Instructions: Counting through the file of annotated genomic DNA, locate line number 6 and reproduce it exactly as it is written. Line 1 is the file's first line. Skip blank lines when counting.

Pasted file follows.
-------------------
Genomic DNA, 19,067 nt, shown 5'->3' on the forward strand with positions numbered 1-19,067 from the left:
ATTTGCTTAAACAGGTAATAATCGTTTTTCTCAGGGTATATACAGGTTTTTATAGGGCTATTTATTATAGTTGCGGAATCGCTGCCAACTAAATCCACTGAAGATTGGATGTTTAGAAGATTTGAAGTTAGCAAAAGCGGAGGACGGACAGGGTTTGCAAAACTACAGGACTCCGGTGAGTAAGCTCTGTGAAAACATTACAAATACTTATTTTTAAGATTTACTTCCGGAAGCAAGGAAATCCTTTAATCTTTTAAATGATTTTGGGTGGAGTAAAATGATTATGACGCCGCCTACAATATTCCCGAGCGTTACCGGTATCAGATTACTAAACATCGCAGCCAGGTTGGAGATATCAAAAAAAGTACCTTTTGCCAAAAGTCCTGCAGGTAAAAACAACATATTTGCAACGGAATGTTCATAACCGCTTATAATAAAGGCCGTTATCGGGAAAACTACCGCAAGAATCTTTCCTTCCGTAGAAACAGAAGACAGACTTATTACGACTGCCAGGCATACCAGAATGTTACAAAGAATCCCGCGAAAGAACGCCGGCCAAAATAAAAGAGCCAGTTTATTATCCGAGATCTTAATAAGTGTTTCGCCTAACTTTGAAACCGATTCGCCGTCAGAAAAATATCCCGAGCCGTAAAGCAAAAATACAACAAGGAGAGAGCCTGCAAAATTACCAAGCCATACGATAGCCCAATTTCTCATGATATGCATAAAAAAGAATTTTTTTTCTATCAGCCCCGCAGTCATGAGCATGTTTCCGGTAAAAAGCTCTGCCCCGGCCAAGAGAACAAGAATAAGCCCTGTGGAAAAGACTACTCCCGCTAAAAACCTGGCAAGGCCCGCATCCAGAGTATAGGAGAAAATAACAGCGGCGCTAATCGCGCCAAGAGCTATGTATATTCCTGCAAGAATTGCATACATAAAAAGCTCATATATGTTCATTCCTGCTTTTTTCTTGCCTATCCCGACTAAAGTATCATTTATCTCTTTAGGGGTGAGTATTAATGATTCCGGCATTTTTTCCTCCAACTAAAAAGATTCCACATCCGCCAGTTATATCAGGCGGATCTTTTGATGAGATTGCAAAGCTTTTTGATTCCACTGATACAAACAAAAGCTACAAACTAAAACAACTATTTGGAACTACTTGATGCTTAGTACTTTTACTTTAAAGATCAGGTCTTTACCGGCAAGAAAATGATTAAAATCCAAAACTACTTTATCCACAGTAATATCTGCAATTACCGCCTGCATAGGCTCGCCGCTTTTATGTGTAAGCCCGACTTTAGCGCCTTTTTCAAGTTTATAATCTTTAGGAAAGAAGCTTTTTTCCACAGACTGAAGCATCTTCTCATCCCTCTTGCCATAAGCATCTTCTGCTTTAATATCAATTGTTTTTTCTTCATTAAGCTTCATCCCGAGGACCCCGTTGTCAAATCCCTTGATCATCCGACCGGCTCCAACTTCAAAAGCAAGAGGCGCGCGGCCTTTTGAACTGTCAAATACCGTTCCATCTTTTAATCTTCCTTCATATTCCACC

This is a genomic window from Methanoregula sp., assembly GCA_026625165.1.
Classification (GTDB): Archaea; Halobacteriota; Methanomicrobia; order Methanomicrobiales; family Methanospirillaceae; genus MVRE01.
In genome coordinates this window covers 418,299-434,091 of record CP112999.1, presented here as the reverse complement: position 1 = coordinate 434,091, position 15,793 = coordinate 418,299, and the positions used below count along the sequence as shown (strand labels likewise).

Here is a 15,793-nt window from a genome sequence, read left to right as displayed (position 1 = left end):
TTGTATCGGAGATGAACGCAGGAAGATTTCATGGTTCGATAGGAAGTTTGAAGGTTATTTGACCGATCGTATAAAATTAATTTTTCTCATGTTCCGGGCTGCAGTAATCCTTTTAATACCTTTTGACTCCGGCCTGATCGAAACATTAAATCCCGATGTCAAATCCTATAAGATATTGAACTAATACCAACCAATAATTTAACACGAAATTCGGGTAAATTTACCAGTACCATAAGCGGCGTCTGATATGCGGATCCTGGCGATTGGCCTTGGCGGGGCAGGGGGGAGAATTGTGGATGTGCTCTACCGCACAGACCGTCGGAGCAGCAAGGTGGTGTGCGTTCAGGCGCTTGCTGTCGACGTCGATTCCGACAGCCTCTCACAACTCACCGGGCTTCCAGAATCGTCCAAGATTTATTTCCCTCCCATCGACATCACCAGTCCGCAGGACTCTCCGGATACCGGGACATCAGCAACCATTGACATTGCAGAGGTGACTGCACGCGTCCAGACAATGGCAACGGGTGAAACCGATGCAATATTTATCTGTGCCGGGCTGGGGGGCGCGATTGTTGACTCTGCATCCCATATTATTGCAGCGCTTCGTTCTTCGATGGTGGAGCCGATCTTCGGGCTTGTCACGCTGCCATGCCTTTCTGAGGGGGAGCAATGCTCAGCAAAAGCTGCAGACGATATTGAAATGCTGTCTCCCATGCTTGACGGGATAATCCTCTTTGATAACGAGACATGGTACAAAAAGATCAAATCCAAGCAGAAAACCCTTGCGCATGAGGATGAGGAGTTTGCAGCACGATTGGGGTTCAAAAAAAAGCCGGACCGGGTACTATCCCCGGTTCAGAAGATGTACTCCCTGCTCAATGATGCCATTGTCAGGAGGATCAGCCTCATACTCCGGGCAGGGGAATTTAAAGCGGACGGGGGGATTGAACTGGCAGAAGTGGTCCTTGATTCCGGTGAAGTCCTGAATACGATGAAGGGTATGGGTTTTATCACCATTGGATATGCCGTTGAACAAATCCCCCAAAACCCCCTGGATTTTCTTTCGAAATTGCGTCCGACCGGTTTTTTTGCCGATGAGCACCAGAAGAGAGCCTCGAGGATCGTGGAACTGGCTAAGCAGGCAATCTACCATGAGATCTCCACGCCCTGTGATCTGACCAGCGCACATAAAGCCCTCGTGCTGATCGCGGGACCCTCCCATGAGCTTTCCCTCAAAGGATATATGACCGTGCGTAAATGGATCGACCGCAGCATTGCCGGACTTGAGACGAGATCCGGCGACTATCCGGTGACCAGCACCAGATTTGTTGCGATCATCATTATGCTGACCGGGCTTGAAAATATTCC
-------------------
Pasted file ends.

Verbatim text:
Here is a 15,793-nt window from a genome sequence, read left to right as displayed (position 1 = left end):